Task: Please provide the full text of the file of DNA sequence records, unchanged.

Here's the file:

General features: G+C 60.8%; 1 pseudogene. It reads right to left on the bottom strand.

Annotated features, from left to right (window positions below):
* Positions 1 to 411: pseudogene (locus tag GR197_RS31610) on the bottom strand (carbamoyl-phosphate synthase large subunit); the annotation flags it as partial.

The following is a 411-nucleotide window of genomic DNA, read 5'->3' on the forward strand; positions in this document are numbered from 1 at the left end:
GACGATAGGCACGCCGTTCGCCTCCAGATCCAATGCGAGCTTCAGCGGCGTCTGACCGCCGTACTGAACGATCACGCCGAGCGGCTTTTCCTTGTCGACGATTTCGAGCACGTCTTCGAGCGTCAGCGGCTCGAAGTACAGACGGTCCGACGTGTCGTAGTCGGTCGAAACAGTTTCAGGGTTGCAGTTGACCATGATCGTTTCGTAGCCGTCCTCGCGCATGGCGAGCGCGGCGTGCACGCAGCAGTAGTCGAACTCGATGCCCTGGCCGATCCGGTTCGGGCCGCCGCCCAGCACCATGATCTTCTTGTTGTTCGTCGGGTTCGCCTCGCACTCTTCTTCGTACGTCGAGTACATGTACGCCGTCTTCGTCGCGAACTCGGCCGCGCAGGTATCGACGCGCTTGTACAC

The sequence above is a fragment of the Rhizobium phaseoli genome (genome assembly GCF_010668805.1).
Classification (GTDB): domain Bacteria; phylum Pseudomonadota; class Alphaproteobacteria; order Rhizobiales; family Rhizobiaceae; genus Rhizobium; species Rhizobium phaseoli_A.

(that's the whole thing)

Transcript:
General features: G+C 60.8%; 1 pseudogene. It reads right to left on the bottom strand.

Annotated features, from left to right (window positions below):
* Positions 1 to 411: pseudogene (locus tag GR197_RS31610) on the bottom strand (carbamoyl-phosphate synthase large subunit); the annotation flags it as partial.

The following is a 411-nucleotide window of genomic DNA, read 5'->3' on the forward strand; positions in this document are numbered from 1 at the left end:
GACGATAGGCACGCCGTTCGCCTCCAGATCCAATGCGAGCTTCAGCGGCGTCTGACCGCCGTACTGAACGATCACGCCGAGCGGCTTTTCCTTGTCGACGATTTCGAGCACGTCTTCGAGCGTCAGCGGCTCGAAGTACAGACGGTCCGACGTGTCGTAGTCGGTCGAAACAGTTTCAGGGTTGCAGTTGACCATGATCGTTTCGTAGCCGTCCTCGCGCATGGCGAGCGCGGCGTGCACGCAGCAGTAGTCGAACTCGATGCCCTGGCCGATCCGGTTCGGGCCGCCGCCCAGCACCATGATCTTCTTGTTGTTCGTCGGGTTCGCCTCGCACTCTTCTTCGTACGTCGAGTACATGTACGCCGTCTTCGTCGCGAACTCGGCCGCGCAGGTATCGACGCGCTTGTACAC

The sequence above is a fragment of the Rhizobium phaseoli genome (genome assembly GCF_010668805.1).
Classification (GTDB): domain Bacteria; phylum Pseudomonadota; class Alphaproteobacteria; order Rhizobiales; family Rhizobiaceae; genus Rhizobium; species Rhizobium phaseoli_A.